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Drake's "HYFR" Video: "Undeniably Poor Taste"

Apr 15, 2012 | 4:30 AM    Written By: Shaun R
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Last week, hip hop artist Drake dropped two new videos for his Take Care tracks "Take Care" featuring Rihanna and "HYFR", which includes a guest appearance from Young Money general Lil Wayne.

While the "HYFR" visual became immensely popular among millions of fans, not everyone was impressed by the setting and venue in which the video was shot and the actions that took place within such a sacred sanctuary.

Drake says that the video is his re-commitment to Judaism and upon viewing the video for themselves, the people over at MTV Buzzworthy deemed the visuals as blasphemous. They issued a rather lengthy statement in an open letter to Drizzy displaying their obvious disappointment in the events that took place during the video.

Take a look at what they had to say to Drake about his video and let us know if you agree.

"As anyone who's gone so far as to recommit themselves to Judaism surely knows, the Torah is one of the most holy and sacred objects in the Jewish faith. That's why it gets its own special little home in every sanctuary, why we stand up and pray before and after we've read from the Torah, and why the Torah gets its own holiday."

"You get it because you know. A cake in the shape of a Torah is slightly tacky, but slamming down a Torah cake? Undeniably poor taste.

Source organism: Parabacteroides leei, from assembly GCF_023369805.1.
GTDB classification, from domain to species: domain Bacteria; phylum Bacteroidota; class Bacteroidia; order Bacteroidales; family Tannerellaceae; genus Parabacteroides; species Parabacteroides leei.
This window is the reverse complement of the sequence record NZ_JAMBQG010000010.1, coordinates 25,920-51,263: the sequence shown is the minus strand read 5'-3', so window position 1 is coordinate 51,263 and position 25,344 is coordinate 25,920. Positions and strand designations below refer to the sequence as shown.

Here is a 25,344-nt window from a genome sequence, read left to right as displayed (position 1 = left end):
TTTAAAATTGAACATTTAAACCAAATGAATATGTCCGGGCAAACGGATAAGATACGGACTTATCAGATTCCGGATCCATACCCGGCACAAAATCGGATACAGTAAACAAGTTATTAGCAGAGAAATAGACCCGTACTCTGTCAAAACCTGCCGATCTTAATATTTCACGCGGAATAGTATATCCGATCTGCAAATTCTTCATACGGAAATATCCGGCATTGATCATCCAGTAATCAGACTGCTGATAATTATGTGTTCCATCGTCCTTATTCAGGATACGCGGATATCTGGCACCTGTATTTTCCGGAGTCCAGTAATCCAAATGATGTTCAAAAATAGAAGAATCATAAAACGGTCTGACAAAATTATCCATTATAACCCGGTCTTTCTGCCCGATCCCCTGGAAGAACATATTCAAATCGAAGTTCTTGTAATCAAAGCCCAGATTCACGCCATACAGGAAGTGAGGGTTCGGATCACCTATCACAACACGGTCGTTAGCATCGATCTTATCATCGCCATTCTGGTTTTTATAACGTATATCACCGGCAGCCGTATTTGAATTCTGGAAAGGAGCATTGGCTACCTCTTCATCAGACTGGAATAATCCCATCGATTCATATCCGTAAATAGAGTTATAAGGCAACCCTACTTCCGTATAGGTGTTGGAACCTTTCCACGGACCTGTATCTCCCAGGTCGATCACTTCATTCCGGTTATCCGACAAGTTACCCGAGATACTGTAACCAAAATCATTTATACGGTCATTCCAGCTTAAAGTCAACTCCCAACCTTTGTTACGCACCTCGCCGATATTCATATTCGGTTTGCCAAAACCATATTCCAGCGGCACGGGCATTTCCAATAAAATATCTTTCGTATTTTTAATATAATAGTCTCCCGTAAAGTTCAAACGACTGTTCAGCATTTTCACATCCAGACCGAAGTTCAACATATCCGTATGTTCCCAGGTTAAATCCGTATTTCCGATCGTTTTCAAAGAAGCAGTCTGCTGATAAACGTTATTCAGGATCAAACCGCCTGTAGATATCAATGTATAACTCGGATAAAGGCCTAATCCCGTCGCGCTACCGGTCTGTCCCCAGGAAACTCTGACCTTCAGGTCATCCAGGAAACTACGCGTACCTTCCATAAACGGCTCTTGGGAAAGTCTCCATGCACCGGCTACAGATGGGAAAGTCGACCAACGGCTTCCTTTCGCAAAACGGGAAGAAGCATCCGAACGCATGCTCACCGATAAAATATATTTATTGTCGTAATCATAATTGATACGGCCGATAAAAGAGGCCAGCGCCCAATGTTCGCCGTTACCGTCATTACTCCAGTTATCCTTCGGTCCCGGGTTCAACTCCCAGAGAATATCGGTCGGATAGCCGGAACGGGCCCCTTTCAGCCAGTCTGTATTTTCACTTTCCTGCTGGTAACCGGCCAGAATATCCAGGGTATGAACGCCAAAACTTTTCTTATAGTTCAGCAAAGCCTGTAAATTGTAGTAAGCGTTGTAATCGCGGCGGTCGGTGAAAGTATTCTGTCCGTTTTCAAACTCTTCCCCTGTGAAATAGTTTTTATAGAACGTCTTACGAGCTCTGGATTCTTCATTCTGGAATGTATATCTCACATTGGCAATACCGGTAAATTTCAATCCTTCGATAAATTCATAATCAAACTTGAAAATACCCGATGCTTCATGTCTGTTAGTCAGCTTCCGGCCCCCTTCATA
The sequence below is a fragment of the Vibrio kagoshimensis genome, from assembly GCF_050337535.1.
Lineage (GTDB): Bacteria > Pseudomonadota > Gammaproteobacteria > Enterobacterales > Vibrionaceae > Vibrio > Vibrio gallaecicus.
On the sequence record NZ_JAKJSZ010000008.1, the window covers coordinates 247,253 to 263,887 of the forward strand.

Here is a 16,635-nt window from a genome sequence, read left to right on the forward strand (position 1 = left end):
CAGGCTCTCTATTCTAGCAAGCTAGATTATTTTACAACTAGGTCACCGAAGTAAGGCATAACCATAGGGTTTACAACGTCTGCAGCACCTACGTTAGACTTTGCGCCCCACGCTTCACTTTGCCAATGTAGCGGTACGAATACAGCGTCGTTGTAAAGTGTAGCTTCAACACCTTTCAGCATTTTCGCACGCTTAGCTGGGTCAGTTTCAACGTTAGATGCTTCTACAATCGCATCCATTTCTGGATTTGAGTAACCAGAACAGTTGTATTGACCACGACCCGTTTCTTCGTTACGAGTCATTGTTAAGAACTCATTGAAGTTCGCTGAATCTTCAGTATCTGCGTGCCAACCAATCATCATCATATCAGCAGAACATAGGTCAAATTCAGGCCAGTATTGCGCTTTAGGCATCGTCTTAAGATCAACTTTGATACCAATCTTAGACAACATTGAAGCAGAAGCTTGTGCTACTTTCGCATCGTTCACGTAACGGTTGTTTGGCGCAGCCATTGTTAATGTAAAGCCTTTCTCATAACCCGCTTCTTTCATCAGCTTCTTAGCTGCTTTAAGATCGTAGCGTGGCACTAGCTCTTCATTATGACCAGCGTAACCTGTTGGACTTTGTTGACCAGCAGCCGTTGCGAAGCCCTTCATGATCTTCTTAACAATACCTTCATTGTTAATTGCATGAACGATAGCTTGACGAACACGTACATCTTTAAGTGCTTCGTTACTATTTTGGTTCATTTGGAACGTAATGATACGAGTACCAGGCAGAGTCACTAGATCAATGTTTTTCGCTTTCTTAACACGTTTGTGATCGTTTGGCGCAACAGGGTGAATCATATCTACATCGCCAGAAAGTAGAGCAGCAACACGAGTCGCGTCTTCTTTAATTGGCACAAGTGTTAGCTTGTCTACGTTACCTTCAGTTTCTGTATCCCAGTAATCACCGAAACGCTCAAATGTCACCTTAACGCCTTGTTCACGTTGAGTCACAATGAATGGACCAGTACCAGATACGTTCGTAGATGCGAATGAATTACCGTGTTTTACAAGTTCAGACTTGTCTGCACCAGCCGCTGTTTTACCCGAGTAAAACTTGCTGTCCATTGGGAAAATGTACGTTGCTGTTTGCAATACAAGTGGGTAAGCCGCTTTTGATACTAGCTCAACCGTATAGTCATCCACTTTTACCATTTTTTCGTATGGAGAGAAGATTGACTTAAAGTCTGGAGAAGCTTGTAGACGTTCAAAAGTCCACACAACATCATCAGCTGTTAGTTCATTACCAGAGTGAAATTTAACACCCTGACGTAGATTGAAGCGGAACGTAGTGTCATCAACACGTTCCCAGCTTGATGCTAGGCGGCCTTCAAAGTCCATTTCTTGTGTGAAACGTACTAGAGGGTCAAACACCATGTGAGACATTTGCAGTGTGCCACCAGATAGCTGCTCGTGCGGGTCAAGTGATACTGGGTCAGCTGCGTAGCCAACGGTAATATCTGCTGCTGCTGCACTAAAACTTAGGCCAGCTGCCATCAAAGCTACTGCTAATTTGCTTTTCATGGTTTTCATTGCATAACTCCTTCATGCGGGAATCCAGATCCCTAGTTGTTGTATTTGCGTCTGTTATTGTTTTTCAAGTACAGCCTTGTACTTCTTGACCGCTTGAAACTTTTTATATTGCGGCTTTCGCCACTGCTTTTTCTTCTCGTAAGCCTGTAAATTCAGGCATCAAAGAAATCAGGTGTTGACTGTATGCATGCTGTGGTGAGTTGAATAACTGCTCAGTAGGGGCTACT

Getting wrecked in the sanctuary? Come on, man."

"Granted, a Bar Mitzvah is a TON of hard work (you know because you've had two of them), and as far as I'm concerned, it's appropriate to celebrate the tireless amount of work that goes into it. (And don't get me wrong — I LOVED a good game of Coke & Pepsi.) But a Bar Mitzvah is not a red cup event."

"And having Lil Wayne wear a mask and rap about roofie-ing a girl at a Bar Mitzvah? Not really okay. (Also, side note, I know Weezy could've popped for a suit.)"

"In my eyes, you took one of Judaism's most sacred objects events and made them totally profane. (And unfortunately, there are enough people out there willing to desecrate our religious objects and places of worship — we don't really need to do that ourselves.)"

"That alone was really disappointing, but so was the fact I had high hopes that you'd be the guy who'd make a music video that made being Jewish feel legitimately cool. But instead you just trashed a temple, a (cake) Torah, and a very sacred rite of passage."

There are some pretty harsh remarks directed towards Drizzy. Do you feel they're justified?

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